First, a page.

We could tell you all about the fact that high-yield credit did not play along with this rally today (and that the underlying cash market for corporate bonds has been weak for well over a week now); we could note that VIX did not take part in this surge today as the stops were run; we could point to the total lack of volume (NYSE or futures) confirming the move; we could highlight the fact that Treasury yields rose a de minimus 1.5bps on the day and while the USD slipped modestly on the day, it is only down 0.22% on the week and that Gold, Silver, and Oil are all unchanged on the week. But - all that matters, in this headline-driven algo-aided market is - The Dow hit all time highs - 'Mission Accomplished' Mr. Bernanke, well played - record stocks, record debt, record food stamps recipients.
The following five charts reflect the hollowing out of the private-sector employment. This has profound implications for education, taxes, housing and inequality. What no one dares admit is that the U.S. economy is burdened by overcapacity (too many malls, restaurants, MRI machines, etc.) and too much debt, much of which was taken on to fund mal-investments. We suffer from a systemic failure of imagination. The financial and political Aristocracy that rules the neofeudal, financialized economy have no other model other than debt-based misallocation of capital and endless growth of debt-based consumption. That this model is broken and cannot possibly get us where we need to go does not matter; they will continue to do more of what's failed because they have no alternative model that leaves their power and wealth intact.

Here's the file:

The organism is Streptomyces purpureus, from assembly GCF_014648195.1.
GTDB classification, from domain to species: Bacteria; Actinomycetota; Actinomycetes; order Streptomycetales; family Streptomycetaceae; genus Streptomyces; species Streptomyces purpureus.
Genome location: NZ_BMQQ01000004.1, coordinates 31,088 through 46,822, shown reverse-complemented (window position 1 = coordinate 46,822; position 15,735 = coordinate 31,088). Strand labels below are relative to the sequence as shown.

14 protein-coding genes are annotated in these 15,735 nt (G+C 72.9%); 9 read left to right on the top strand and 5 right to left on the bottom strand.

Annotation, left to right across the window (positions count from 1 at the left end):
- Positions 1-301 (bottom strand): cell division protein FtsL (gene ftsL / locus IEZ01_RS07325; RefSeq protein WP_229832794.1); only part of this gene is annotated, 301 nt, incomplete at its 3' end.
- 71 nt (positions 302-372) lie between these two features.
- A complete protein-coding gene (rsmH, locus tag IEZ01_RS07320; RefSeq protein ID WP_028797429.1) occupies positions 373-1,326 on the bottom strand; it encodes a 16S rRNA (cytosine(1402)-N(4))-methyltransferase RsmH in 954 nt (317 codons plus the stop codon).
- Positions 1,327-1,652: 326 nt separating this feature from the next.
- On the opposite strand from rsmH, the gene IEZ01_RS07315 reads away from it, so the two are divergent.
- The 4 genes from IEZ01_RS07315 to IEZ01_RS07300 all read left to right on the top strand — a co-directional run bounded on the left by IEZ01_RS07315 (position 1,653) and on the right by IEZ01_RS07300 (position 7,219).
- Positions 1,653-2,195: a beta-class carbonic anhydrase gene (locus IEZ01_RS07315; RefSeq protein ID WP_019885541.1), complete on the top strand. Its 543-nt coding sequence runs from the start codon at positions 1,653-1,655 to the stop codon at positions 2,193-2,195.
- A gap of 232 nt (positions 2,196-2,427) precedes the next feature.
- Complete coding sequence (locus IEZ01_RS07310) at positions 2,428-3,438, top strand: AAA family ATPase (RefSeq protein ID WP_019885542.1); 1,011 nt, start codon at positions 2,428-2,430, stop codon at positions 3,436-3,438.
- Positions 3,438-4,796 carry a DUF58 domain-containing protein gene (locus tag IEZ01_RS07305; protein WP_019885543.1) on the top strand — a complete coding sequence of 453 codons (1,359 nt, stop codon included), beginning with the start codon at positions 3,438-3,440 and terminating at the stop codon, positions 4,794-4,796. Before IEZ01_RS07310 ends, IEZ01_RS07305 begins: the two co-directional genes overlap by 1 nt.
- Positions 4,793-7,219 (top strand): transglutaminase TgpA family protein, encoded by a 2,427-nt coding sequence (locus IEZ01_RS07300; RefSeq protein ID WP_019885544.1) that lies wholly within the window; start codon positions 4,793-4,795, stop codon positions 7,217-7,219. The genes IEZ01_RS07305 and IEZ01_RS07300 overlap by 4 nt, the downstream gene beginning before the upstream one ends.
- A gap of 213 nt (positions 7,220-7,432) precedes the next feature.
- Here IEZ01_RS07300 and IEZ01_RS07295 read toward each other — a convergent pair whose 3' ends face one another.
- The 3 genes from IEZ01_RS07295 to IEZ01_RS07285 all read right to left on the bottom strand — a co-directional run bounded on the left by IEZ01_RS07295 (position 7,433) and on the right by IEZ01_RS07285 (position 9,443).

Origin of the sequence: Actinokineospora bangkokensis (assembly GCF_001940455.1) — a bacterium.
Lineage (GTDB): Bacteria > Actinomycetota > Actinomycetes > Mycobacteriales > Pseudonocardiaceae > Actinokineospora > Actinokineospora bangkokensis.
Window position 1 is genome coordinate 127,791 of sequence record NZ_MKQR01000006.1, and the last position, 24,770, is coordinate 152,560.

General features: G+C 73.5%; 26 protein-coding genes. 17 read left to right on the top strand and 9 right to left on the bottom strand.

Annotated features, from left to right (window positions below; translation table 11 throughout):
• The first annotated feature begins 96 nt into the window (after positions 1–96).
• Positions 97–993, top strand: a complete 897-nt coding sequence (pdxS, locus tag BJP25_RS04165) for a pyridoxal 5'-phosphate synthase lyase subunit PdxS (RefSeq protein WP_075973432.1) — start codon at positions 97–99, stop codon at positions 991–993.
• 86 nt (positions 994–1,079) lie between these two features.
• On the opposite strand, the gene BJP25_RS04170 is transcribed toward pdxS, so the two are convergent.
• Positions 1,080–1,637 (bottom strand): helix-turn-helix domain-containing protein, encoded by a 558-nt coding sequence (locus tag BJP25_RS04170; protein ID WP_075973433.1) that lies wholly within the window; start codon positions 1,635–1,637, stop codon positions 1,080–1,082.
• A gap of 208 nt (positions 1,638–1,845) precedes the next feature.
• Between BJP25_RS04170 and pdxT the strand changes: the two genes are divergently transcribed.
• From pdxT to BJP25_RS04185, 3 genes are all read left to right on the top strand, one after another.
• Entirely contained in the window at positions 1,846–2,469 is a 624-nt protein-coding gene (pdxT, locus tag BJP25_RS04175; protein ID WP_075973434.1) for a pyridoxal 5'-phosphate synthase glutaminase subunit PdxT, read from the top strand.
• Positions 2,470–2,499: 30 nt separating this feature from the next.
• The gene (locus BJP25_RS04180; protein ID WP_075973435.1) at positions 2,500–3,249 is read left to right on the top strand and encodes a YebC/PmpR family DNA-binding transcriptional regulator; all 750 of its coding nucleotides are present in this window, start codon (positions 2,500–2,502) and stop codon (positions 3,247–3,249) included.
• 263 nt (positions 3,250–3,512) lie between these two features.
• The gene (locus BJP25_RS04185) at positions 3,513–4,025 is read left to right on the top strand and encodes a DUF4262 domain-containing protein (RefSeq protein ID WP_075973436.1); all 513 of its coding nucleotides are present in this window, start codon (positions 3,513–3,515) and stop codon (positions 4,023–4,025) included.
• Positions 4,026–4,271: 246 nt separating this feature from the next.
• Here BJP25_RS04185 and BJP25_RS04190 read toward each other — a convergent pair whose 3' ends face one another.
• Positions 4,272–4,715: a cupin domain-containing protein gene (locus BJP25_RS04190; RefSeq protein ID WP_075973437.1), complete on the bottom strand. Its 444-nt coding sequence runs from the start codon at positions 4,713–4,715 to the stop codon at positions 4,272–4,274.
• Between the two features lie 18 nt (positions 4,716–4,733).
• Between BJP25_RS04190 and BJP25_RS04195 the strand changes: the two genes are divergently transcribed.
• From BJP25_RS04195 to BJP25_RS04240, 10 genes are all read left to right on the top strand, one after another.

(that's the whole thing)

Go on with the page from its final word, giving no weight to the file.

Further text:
After exposing the stock market manipulative arsenal that is High Frequency Trading, quote stuffing, flash trading, packet churning, layering, sub-pennying, liquidity, latency and dark pool arbitrage, NBBO and Reg NMS exemptions, "hide-not-sliding", collocation, and much, much more for four years, or so long even Credit Suisse joined the chorus we started in April of 2009, we are glad to learn that finally, with a ridiculous Rip Van Winklesian delay, but better late than never, "the FBI has teamed up with securities regulators to tackle the potential threat of market manipulation posed by new computer trading methods that have taken operations beyond the scope of traditional policing." In other words, the SEC has finally realized it can no longer pretend it is not co-opted, but because it has no clue where to even start with HFT, has asked the help of the Feds. Which in itself is hardly reason for optimism, but if there is one thing Hans Gruber has taught us, it is that when the Feds get involved, the first thing they do is cut the power, and in this algo-based market that will end some 99% of all daily manipulative practices we have all grown to love and look forward to every single day.
Yesterday we noted the somewhat startling confession of @NYCAviation investigating a four-engined small aircraft (or drone) at JFK. Today we get the confirmation as the FBI "seeks public assistance in identifying, locating, unmanned aircraft and operator." The unnamed aircraft was described as black in color and no more than three feet wide with four propellers.